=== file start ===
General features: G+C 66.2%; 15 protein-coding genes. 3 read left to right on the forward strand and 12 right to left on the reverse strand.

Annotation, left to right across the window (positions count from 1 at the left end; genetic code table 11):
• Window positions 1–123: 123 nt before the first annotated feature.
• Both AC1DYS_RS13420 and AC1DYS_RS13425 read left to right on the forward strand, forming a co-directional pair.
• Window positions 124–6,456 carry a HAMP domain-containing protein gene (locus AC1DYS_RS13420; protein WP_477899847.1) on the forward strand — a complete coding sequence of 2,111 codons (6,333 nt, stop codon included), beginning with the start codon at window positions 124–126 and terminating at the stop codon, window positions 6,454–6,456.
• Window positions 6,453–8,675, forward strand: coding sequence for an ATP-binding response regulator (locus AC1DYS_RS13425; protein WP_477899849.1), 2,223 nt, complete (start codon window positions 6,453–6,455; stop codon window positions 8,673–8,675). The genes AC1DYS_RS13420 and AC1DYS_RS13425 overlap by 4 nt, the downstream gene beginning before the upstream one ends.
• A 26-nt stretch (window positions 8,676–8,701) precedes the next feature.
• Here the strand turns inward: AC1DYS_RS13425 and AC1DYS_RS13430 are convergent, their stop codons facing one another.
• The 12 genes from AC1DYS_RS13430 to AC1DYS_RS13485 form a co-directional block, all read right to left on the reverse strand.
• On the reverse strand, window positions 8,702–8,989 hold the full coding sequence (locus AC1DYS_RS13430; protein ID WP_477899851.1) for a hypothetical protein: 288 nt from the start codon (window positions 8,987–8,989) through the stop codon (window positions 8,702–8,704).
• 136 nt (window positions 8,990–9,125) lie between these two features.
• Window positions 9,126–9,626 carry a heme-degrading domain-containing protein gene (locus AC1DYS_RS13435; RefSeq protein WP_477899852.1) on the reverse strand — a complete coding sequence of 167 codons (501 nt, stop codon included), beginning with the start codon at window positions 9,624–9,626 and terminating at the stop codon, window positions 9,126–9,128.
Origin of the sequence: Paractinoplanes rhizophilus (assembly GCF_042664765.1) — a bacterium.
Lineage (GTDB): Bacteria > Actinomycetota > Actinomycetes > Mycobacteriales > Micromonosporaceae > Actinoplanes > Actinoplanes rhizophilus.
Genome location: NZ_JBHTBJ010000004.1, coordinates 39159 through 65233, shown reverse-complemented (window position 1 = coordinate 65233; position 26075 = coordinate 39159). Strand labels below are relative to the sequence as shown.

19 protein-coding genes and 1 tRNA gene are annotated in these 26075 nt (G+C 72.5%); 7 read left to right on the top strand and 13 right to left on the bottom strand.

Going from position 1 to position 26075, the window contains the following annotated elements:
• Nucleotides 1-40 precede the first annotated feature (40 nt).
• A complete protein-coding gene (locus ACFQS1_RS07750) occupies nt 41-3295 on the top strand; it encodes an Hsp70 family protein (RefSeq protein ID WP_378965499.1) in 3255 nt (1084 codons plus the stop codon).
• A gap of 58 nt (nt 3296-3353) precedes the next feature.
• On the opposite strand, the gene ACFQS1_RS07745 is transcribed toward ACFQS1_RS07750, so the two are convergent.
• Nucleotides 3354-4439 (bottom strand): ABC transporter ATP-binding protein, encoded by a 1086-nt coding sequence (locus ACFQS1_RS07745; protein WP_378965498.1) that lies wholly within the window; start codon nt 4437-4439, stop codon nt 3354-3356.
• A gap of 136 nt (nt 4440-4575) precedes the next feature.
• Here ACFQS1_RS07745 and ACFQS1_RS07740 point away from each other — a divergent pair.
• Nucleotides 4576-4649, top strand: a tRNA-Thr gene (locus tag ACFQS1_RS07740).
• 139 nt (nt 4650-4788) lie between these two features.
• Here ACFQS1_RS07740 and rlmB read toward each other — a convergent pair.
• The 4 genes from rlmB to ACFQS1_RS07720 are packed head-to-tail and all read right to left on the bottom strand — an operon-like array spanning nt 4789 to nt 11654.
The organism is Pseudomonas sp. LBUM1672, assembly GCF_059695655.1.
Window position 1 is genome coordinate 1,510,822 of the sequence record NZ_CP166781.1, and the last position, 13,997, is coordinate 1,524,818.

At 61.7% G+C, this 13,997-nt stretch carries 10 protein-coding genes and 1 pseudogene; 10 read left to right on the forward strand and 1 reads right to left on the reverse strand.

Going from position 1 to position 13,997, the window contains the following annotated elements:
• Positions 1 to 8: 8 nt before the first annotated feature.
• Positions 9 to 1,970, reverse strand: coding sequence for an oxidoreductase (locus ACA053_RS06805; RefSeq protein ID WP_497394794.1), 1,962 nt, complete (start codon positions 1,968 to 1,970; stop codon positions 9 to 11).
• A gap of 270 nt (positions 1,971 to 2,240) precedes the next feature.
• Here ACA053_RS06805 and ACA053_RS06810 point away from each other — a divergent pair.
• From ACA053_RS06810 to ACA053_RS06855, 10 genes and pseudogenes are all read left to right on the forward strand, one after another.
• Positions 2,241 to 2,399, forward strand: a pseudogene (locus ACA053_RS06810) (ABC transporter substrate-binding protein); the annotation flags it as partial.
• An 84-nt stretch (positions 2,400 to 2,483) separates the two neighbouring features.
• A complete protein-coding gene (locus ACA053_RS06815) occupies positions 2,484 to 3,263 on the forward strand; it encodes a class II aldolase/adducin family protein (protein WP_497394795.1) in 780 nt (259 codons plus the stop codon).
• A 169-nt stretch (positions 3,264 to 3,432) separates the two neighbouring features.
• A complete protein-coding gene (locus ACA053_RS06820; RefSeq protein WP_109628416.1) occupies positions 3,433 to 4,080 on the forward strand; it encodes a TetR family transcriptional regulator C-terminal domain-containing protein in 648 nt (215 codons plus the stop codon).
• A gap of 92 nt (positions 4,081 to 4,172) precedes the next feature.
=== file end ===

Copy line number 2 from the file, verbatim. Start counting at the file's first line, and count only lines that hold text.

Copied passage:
Annotation, left to right across the window (positions count from 1 at the left end; genetic code table 11):